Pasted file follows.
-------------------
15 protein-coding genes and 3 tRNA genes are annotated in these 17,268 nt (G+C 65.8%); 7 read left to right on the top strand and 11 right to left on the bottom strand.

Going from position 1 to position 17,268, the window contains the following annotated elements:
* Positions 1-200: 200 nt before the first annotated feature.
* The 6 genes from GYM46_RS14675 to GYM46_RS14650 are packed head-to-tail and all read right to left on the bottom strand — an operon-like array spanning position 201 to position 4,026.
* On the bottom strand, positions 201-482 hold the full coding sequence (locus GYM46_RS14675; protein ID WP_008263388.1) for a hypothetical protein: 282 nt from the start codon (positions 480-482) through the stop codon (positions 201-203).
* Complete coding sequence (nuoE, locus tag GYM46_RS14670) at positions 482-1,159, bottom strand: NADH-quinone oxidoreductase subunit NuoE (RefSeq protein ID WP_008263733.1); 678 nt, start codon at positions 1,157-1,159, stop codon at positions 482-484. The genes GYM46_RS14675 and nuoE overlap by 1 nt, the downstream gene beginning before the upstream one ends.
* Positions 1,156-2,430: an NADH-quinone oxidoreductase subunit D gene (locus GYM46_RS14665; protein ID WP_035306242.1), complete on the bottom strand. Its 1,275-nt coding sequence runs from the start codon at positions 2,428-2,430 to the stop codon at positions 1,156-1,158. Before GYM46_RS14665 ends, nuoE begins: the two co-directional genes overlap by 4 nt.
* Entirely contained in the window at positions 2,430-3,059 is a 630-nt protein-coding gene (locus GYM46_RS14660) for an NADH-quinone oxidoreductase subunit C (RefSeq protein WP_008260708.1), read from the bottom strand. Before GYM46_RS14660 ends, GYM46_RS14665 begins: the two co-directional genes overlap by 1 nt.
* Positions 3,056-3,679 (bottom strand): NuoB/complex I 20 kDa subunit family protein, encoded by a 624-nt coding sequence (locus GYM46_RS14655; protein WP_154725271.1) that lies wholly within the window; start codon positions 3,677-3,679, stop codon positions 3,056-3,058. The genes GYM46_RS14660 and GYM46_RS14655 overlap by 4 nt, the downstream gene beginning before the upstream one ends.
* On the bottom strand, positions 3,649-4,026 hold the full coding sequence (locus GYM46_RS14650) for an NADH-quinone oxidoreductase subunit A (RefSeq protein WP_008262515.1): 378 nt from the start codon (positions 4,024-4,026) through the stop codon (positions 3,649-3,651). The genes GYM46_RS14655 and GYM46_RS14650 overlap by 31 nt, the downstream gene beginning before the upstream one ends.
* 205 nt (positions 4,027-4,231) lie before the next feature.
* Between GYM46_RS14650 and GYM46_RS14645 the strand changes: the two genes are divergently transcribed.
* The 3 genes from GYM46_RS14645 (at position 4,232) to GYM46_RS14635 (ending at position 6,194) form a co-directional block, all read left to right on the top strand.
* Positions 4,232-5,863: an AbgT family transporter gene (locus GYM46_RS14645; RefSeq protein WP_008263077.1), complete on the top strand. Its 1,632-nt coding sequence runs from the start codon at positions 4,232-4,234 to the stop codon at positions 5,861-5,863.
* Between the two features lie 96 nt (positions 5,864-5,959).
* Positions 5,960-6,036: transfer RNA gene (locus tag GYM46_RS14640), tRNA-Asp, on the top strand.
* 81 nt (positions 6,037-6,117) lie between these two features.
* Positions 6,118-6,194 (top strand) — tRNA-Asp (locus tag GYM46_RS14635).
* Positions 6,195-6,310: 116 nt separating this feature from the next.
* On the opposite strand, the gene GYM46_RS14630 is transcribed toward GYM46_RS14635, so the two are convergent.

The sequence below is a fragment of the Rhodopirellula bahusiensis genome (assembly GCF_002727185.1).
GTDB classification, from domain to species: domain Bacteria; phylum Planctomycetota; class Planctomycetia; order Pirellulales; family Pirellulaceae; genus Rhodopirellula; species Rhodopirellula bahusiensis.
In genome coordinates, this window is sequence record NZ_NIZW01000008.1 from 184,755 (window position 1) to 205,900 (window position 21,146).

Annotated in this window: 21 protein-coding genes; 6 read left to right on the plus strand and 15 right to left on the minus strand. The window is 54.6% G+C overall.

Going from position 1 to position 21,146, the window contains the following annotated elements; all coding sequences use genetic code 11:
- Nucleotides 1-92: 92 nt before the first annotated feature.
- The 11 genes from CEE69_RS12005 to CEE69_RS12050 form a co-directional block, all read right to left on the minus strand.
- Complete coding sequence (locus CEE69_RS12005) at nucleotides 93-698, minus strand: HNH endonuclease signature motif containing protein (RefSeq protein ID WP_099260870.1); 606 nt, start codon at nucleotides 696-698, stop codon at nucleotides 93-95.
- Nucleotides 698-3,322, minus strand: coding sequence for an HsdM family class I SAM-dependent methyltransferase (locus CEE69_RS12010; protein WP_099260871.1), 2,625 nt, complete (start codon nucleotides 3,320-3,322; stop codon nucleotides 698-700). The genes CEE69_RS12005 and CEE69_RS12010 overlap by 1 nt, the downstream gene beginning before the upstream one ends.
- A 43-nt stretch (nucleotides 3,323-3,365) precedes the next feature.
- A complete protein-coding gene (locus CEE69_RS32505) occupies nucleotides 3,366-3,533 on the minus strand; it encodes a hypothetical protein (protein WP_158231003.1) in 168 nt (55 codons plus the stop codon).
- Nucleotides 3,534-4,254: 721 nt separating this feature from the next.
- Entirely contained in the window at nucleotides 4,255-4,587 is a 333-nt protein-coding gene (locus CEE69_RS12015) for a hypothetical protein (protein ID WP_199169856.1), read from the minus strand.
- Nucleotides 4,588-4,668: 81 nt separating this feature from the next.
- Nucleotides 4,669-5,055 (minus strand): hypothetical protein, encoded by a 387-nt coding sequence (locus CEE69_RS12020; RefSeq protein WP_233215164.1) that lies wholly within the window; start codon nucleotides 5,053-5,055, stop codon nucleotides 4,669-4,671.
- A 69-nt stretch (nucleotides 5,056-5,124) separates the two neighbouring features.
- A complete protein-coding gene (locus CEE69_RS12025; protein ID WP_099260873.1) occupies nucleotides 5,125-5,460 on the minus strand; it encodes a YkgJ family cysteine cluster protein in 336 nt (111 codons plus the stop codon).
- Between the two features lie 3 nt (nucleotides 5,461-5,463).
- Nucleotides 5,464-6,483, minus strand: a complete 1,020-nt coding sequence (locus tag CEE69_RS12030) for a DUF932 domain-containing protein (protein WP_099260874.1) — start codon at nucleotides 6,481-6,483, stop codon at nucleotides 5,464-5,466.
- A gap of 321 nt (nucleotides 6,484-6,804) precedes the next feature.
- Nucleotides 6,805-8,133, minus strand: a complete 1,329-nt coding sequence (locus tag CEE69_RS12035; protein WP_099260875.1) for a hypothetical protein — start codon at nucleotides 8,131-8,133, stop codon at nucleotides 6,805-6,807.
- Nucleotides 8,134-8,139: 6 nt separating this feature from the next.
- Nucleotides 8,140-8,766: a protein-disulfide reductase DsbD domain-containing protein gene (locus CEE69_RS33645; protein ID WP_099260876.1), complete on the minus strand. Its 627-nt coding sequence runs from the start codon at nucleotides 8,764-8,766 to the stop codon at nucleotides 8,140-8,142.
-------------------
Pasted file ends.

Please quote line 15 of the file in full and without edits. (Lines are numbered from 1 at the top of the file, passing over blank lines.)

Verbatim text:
* Between the two features lie 96 nt (positions 5,864-5,959).